Up from 10.3 million households in April poll
Nearly half of Filipino families felt poor in the last months of the Duterte administration, the latest Social Weather Survey (SWS) survey showed.
The survey, conducted from June 26 to 29—the last week of the Duterte administration—showed that 48 percent of Filipino families rated themselves as poor, up from 43 percent in a similar poll conducted in April.
SWS said the June figure translated to about 12.2 million families, up from 10.3 million in April.
The survey company said the five-point increase in the nationwide self-rated poor was due to increases in the Visayas (from 48 percent to 64 percent) and Metro Manila (from 32 percent to 41 percent). Self-rated poverty was also up, though only slightly, in Mindanao (from 60 percent to 62 percent) and the balance of Luzon (35 percent to 36 percent).
The survey was done through face-to-face interviews with 1,500 adults aged 18 and above sampled nationwide.
During the same survey period, 34 percent of families considered themselves as “food-poor,” 40 percent rating themselves as “borderline food-poor,” and 26 percent as “not food-poor.”
Earlier, the Department of Budget and Management (DBM) approved the release of P4.1 billion to the Department of Social Welfare and Development (DSWD) to help 4 million poor Filipinos cope with the impact of rising prices.
Budget Secretary Amenah Pangandaman said this was the second tranche of the government’s TCT (targeted cash transfer) program, aimed at helping poor Filipinos cope with rising inflation.
Economic Planning Secretary Arsenio Balisacan said the release of the subsidies would cushion the impact of rising prices on the most vulnerable families.
“The timely release of the fund is crucial in the government’s efforts to help the poor cope with the continuous rise in commodity prices due to external shocks and other factors,” Balisacan said.
He said the cash transfer program is an important intervention to protect the purchasing power of the poor, which is among the priorities of the Marcos administration’s 8-point socioeconomic agenda.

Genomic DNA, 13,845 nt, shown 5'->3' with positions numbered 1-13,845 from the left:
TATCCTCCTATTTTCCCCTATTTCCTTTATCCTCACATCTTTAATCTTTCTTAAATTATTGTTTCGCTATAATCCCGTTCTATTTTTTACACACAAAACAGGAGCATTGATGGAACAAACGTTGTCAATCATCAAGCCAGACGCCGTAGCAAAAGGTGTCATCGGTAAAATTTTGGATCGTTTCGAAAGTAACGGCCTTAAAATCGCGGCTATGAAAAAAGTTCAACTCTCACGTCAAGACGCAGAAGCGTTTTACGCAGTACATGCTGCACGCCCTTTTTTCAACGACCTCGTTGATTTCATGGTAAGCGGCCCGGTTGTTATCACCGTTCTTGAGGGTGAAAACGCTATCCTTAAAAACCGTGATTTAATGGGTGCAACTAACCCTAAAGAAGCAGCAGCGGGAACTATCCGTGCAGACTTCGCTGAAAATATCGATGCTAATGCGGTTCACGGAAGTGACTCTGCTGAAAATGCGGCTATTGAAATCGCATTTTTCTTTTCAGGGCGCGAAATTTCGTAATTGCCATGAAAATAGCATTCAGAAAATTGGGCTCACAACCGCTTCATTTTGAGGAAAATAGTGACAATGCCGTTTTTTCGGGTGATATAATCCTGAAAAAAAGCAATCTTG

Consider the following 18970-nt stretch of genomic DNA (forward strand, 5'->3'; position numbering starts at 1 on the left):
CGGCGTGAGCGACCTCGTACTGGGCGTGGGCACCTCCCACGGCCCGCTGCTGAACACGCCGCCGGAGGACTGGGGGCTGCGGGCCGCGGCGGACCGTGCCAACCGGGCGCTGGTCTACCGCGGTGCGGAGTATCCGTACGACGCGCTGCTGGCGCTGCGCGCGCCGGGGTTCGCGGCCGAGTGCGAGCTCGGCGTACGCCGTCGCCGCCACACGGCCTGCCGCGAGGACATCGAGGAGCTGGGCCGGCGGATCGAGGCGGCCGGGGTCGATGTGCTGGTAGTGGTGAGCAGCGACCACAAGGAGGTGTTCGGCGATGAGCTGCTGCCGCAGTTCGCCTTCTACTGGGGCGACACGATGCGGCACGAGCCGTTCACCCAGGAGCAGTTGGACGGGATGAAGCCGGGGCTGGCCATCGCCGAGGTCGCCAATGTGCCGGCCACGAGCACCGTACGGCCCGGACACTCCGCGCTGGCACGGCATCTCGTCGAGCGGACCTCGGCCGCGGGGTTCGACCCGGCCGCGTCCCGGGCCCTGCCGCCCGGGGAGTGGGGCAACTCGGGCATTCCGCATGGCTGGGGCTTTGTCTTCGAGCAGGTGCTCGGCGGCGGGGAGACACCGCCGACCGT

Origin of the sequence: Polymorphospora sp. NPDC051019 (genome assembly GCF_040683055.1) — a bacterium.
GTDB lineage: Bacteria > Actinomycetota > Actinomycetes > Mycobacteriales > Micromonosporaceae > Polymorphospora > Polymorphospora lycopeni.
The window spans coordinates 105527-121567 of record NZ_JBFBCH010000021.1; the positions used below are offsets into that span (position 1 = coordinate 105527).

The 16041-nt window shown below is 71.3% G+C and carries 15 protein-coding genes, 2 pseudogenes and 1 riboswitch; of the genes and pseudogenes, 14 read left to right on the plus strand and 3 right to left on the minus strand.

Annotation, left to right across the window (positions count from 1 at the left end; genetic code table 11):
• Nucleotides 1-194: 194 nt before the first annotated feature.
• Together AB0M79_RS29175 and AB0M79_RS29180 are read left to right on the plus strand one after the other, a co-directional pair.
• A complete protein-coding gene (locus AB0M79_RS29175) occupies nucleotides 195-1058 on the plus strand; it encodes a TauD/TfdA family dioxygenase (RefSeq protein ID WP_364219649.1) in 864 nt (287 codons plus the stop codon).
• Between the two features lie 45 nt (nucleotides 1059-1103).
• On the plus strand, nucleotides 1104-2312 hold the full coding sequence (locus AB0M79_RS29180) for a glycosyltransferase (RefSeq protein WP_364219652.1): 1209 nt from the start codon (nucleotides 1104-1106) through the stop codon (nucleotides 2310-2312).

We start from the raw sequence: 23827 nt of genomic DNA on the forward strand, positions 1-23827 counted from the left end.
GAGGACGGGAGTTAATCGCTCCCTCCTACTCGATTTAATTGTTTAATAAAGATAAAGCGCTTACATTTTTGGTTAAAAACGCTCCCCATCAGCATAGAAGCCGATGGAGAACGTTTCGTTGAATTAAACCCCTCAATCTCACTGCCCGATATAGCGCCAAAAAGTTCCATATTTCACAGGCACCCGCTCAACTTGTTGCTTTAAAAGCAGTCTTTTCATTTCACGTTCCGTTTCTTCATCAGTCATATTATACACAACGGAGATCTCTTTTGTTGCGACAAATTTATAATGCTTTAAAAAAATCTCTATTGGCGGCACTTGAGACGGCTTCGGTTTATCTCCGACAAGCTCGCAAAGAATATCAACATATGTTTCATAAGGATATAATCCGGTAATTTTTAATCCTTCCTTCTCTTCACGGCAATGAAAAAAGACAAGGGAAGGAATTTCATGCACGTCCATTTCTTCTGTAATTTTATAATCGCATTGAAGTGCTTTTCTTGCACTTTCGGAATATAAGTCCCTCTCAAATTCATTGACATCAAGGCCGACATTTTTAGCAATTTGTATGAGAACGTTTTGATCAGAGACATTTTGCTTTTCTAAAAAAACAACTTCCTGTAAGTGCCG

NEDA is tasked to flesh out the eight-point agenda in the Philippine Development Plan 2023-2028, which NEDA committed to deliver by the end of the year.
“Our near-term goal as envisioned in our 8-point Agenda is to safeguard Filipinos against the most pressing issues today, which are rising inflation and the lingering socioeconomic scarring caused by the COVID-19 pandemic,” he said.
The P4.1-billion budget allotment is part of the second tranche requirements for implementing the TCT Program. It will benefit over 4 million beneficiaries, who mostly belong to the poorest 50 percent of the country’s population.
Under the guidelines of the TCT Program, the DSWD will facilitate the distribution of cash grants amounting to P3,000, or P500 per month for six months.
The rate of inflation in June 2022 stood at 6.1 percent, bringing the first-half average to 4.4 percent, which is over the target range of 2 to 4 percent for the year.
Bangko Sentral ng Pilipinas said last week inflation in July likely accelerated to as high as 6.4 percent, on higher prices of food, transport fares and a weaker peso.
The government said it sees a more urgent need to focus on poverty reduction efforts following the results of the latest SWS survey.
Press Secretary Trixie Cruz-Angeles cited the promise of President Ferdinand Marcos Jr. in his first State of the Nation Address (SONA) on July 25 to bring down the poverty rate to 9 percent by 2028.
Cruz-Angeles said the SWS survey results will push the government to work harder to lift more Filipinos out of poverty.
She added that Marcos, who is also concurrent secretary of the Department of Agriculture, will see to it that efforts to push for agricultural and economic development will lead to higher job creation and growth.